As said by a colleague of ours, electric bikes are among the best modes of personal urban mobility as they give you the efficiency of a bicycle with the convenience of motorized transport.
But with the myriad of choices available, figuring out the right one can be confusing—especially when they all try to outdo each other with specs and features.
The Nakto Carry is the latest model from the e-bike company, yet it’s not trying to be the best one out there. Unlike its bigger brother the Ranger, this was designed to be a simple workhorse for shorter individuals.
The single-speed electric bike is powered by a 350W rear-hub motor, and although it rolls on 20-inch (by 1.95-inch ) wheels, it is similar to a folding bike but isn’t one. The small wheel size is deliberate as it makes loading and unloading cargo easier, and it keeps the center of gravity low.
In line with its name, it has a front rack bolted on that can take a load of up to 5kg. Meanwhile, the rear rack is integrated into the frame. This makes it sturdier, rated for up to 35kg of cargo at the cost of additional weight.
Speaking of weight, you wouldn’t want to be bringing this 23kg aluminum e-bike up and down the stairs. But when loaded with cargo such as a 7.7kg dog at the rear, the ride is stable, even more than a full-size bike with the same load. Plus, the motor can keep up—even on the bumpy slopes of Kapitolyo.
Similar to other Nakto models, the Carry has five levels of pedal assist with the motor being activated either by the cadence sensor or the thumb throttle. The sweet spot for me is Level 3 since it matches my leisurely speed of around 15km/h. At Level 5, it will reach a maximum speed of up to 30km/h, which is more than enough for stop-and-go traffic.
The 48V, 10Ah battery is located behind the seat post, and it’s rated for a maximum range of up to 60km with a charging time of four to six hours. But as with all e-bikes, the maximum range and the top speed will significantly vary with the gross weight, running speed, and road conditions.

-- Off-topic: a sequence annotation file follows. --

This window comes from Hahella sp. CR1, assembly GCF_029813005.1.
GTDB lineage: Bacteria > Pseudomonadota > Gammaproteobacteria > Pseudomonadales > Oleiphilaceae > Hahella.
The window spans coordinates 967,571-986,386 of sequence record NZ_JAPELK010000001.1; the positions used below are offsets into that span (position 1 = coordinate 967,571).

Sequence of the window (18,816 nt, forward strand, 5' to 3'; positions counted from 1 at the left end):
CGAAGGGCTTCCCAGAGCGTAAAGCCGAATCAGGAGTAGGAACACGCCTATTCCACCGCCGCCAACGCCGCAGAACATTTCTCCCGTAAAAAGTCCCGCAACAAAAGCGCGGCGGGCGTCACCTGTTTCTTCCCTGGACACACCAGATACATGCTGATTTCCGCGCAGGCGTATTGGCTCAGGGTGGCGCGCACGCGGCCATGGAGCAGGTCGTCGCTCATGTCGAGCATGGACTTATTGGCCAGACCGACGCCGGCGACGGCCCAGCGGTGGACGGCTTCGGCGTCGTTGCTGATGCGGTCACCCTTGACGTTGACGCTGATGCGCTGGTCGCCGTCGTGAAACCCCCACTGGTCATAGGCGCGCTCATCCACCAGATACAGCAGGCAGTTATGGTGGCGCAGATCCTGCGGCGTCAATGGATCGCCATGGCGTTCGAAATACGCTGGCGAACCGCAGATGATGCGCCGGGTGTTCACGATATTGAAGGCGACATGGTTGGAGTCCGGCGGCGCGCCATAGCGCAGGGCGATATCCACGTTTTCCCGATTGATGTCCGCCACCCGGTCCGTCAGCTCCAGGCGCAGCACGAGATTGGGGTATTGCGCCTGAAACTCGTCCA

The one thing to watch out for when riding electric bikes is the motor response as you wouldn’t want to suddenly blast off like a rocket. Unlike my experience with the Flex, the Carry accelerates more slowly, and that’s fine.
But the motor was laggy, taking two seconds to kick in. After bringing this up with the distributor, I was instructed on how to adjust the response time via the controller. So, after I tinkered a bit, I was able to lower it to one second.
If battery life were of no concern, the Carry could be ridden like an electric scooter at full speed. And if your destination has an electric outlet, you can slide out the battery and charge it before leaving. There’s no need to worry about stopping power, even when loaded, as the hydraulic disc brakes do a good job of slowing the e-bike.
The biggest weakness of the Nakto Carry is its single-speed drivetrain. The gearing is too heavy to get started, and the short crank spins like a hamster wheel at higher speeds. Should the battery run out of juice mid-journey, good luck pedaling your way back home.
At P39,000, the Nakto Carry is the e-bike brand’s most affordable offering so far. But it is also closely priced to the Flex, which costs P43,000. And they share similar specs, too, having the same wheel size, motor, and battery. When deciding on whether the Carry is for you, you’ll need to consider a few things.
Does the small frame size fit you? Will you benefit from a fixed rear rack in spite of the additional weight? Can you live with the single-speed drivetrain? My answer to all of these would be no; I personally prefer the electric folding bike.
But since Nakto is also an original-equipment supplier, its distributor here (Exion Cycles) has the liberty to spec its models depending on the target market. I don’t personally recommend the Carry as is right now.
But perhaps it might be worth considering if it were to have a conventional drivetrain like a Shimano Tourney, so the user can pedal even without the electric motor.